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Full-Text Articles in Law

Elizabeth Cady Stanton And The Notion Of A Legal Class Of Gender, Tracy A. Thomas Mar 2011

Elizabeth Cady Stanton And The Notion Of A Legal Class Of Gender, Tracy A. Thomas

Akron Law Faculty Publications

In the mid-nineteenth century, Elizabeth Cady Stanton used narratives of women and their involvement with the law of domestic relations to collectivize women. This recognition of a gender class was the first step towards women’s transformation of the law. Stanton’s stories of working-class women, immigrants, Mormon polygamist wives, and privileged white women revealed common realities among women in an effort to form a collective conscious. The parable-like stories were designed to inspire a collective consciousness among women, one capable of arousing them to social and political action. For to Stanton’s consternation, women showed a lack of appreciation of their own …


Elizabeth Cady Stanton And The Notion Of A Legal Class Of Gender, Tracy A. Thomas Mar 2011

Elizabeth Cady Stanton And The Notion Of A Legal Class Of Gender, Tracy A. Thomas

Tracy A. Thomas

In the mid-nineteenth century, Elizabeth Cady Stanton used narratives of women and their involvement with the law of domestic relations to collectivize women. This recognition of a gender class was the first step towards women’s transformation of the law. Stanton’s stories of working-class women, immigrants, Mormon polygamist wives, and privileged white women revealed common realities among women in an effort to form a collective conscious. The parable-like stories were designed to inspire a collective consciousness among women, one capable of arousing them to social and political action. For to Stanton’s consternation, women showed a lack of appreciation of their own …


Race, Colorblindness And Equality In Recent Supreme Court Jurisprudence: Assessing An Evolving Standard, Steven V. Mazie Jan 2011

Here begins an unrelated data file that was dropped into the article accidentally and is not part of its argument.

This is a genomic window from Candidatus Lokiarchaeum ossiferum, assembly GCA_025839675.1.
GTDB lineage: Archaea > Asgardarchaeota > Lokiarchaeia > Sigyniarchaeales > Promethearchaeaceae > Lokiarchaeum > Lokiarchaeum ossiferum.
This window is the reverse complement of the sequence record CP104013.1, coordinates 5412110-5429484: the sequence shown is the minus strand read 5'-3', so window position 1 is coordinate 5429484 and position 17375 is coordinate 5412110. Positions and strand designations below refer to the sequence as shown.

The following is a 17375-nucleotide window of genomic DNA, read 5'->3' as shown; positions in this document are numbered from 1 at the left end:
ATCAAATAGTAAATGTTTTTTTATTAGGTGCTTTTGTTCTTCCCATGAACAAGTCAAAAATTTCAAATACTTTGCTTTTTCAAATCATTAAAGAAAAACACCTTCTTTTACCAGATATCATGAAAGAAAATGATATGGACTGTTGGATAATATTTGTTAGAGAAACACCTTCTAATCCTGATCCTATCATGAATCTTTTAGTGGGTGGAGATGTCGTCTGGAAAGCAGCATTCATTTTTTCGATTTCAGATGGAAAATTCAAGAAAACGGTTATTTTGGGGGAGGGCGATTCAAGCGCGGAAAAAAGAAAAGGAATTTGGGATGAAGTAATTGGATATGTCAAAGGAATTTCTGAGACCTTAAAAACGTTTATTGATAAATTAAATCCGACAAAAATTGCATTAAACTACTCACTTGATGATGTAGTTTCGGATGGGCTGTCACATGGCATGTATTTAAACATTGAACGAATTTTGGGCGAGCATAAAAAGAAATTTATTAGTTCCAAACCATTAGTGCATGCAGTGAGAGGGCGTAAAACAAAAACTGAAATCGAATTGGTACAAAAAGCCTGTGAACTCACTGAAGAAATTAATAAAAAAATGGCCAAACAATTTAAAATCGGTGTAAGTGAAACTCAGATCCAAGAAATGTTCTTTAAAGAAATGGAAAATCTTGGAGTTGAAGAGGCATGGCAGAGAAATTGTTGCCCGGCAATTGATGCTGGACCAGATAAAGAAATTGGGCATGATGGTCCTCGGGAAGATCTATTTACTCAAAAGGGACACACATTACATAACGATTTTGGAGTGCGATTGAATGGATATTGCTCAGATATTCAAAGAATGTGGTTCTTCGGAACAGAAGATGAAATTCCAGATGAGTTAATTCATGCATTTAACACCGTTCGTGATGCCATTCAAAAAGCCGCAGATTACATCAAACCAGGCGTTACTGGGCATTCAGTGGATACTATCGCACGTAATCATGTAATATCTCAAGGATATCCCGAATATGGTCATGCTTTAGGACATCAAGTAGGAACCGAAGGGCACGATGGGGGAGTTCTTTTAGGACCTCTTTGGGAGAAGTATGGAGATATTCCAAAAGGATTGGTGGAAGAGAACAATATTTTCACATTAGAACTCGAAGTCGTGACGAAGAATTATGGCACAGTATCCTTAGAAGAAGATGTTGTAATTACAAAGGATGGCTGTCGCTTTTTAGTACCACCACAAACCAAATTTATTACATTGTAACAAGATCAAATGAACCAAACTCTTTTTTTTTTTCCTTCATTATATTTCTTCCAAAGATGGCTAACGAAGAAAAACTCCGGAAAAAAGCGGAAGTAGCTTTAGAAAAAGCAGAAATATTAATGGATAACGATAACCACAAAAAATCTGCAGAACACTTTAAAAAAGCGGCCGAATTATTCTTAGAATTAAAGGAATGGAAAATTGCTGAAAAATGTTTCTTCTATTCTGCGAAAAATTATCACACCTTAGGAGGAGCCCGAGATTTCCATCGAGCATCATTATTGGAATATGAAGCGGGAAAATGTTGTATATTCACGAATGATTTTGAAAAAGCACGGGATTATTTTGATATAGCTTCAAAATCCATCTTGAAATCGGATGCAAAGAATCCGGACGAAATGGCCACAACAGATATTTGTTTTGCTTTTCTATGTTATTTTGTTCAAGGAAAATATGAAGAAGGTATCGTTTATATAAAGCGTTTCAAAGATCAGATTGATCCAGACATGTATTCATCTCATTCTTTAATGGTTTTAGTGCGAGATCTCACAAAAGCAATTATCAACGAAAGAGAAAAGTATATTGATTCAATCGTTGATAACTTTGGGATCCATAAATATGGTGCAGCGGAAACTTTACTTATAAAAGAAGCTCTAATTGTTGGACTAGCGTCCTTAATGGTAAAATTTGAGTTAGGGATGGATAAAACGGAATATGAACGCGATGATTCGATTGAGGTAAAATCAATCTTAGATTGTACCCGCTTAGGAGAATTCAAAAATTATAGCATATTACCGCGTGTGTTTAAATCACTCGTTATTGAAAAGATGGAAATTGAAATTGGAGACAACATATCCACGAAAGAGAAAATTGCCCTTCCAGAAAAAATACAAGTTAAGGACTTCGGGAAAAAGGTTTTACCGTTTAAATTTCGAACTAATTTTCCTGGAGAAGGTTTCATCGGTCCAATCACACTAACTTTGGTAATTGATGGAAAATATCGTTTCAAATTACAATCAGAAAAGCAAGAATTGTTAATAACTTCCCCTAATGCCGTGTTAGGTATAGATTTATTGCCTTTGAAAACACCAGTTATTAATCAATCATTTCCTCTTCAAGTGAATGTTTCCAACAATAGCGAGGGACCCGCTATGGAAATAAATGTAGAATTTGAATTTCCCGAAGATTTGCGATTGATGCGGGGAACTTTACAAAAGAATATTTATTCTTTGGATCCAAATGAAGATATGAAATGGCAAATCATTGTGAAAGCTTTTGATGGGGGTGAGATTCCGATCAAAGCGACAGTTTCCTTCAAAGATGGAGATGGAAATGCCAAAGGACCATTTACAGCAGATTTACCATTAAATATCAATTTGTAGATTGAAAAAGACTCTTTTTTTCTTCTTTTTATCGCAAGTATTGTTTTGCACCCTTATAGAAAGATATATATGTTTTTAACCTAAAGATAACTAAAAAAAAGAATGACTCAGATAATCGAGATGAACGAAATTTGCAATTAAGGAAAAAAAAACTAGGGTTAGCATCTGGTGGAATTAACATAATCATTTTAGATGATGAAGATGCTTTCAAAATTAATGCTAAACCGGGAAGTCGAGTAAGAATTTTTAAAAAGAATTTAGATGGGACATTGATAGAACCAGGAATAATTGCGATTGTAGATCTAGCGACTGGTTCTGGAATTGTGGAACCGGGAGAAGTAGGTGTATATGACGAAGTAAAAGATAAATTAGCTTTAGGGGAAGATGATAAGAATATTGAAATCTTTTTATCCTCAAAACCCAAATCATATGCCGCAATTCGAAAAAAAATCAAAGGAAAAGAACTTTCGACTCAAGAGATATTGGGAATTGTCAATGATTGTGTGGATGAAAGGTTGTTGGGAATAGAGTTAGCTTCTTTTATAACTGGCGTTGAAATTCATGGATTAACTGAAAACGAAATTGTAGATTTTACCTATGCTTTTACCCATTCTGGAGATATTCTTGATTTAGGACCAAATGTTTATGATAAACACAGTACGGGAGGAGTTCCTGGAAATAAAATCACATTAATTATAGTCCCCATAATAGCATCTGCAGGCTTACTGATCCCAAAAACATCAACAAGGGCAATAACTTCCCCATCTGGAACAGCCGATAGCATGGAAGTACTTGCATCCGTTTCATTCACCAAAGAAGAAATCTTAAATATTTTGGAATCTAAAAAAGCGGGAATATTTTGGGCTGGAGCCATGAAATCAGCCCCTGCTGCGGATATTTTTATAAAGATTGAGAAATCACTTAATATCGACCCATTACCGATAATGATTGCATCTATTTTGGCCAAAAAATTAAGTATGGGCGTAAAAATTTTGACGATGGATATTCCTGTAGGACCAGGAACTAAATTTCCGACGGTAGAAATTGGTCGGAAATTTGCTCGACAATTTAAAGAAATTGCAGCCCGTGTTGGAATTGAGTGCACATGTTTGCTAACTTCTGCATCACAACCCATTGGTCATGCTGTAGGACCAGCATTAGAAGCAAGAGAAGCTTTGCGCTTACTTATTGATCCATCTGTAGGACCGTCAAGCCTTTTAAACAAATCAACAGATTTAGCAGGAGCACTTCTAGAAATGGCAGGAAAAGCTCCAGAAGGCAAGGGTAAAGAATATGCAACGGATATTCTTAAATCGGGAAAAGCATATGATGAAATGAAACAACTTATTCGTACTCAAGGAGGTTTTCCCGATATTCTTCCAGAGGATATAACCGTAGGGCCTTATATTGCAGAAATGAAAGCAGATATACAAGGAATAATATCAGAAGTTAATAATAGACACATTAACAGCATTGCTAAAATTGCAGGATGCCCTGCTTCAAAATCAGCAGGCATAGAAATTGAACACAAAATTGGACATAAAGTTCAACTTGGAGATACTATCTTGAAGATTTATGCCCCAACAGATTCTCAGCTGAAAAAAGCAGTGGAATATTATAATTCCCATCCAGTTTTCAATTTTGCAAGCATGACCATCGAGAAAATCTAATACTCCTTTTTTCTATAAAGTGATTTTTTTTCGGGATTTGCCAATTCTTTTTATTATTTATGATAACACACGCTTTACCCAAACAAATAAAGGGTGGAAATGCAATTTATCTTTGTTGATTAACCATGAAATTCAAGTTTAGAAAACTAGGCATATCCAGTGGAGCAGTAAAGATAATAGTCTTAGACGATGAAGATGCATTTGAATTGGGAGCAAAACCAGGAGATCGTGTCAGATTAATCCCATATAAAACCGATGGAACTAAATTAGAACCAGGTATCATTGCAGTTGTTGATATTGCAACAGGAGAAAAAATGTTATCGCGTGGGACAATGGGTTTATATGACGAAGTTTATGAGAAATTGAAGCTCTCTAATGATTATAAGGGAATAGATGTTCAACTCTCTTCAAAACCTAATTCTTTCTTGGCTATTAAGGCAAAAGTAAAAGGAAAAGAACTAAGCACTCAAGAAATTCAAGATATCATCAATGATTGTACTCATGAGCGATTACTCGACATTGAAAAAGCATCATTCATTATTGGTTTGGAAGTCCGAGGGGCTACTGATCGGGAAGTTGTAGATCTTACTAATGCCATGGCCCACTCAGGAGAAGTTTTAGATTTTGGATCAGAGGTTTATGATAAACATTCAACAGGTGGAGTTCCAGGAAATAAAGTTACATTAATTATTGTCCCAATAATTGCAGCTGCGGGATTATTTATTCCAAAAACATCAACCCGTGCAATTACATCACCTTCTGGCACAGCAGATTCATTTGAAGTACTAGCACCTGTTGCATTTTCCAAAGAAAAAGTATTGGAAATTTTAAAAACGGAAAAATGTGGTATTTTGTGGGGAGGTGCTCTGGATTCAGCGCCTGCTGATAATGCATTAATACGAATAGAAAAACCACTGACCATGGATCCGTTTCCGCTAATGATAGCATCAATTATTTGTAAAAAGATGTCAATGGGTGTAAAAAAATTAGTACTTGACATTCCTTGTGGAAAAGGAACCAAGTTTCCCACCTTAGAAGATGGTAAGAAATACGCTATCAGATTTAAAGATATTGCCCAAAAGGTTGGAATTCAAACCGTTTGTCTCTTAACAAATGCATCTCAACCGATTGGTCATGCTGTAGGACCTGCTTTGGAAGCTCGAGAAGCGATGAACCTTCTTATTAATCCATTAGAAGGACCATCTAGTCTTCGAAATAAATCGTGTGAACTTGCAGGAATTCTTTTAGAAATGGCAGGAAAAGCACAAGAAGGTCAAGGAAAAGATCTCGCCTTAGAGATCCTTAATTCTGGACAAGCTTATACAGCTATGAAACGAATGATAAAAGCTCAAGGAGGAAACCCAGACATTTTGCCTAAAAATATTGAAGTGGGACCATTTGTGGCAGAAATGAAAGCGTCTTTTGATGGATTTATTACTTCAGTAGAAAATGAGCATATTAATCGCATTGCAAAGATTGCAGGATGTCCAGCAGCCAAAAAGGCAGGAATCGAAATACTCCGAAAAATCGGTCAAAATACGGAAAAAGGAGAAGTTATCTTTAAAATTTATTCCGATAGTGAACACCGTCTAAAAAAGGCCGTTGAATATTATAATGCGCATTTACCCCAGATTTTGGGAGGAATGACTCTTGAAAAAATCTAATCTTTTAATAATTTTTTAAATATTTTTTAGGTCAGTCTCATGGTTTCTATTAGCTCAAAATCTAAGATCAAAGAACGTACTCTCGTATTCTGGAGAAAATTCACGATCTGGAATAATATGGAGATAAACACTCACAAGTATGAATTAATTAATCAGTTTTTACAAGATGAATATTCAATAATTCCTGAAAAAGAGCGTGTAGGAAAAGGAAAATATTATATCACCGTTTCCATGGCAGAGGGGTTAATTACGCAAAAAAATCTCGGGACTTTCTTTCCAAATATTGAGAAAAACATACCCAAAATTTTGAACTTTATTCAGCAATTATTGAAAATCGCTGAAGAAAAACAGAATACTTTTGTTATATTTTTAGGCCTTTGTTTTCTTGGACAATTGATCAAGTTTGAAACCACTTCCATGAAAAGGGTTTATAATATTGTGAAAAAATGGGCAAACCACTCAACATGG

Race, Colorblindness And Equality In Recent Supreme Court Jurisprudence: Assessing An Evolving Standard, Steven V. Mazie

Steven V. Mazie

This essay weighs the merits of the ascendant interpretation of the Equal Protection Clause of the 14th Amendment: a colorblind reading of equality that received a boost in the Court’s Ricci v. DeStefano decision of 2009. In Ricci, the Court concluded that the City of New Haven had acted illegally when it scrapped a promotion exam for firefighters on which whites had vastly outperformed black and Hispanic candidates. The article opens by surveying the major twists and turns of the Supreme Court’s view of racial classifications since the 14th Amendment was adopted in 1868. It updates that history through an …


The First Principles Of Standing: Privilege, System Justification, And The Predictable Incoherence Of Article Iii, Christian Sundquist Jan 2011

The First Principles Of Standing: Privilege, System Justification, And The Predictable Incoherence Of Article Iii, Christian Sundquist

Articles

This Article examines the indeterminacy of standing doctrine by deconstructing recent desegregation, affirmative action, and racial profiling cases. This examination is an attempt to uncover the often unstated meta-principles that guide standing jurisprudence. The Article contends that the inherent indeterminacy of standing law can be understood as reflecting an unstated desire to protect racial and class privilege, which is accomplished through the dogma of individualism, equal opportunity (liberty), and “white innocence.” Relying on insights from System Justification Theory, a burgeoning field of social psychology, the Article argues that the seemingly incoherent results in racial standing cases can be understood as …


The Thirteenth Amendment And Interest Convergence, William M. Carter Jr. Jan 2011

The Thirteenth Amendment And Interest Convergence, William M. Carter Jr.

Articles

The Thirteenth Amendment was intended to eliminate the institution of slavery and to eliminate the legacy of slavery. Having accomplished the former, the Amendment has only rarely been extended to the latter. The Thirteenth Amendment’s great promise therefore remains unrealized.

This Article explores the gap between the Thirteenth Amendment’s promise and its implementation. Drawing on Critical Race Theory, this Article argues that the relative underdevelopment of Thirteenth Amendment doctrine is due in part to a lack of perceived interest convergence in eliminating what the Amendment’s Framers called the “badges and incidents of slavery.” The theory of interest convergence, in its …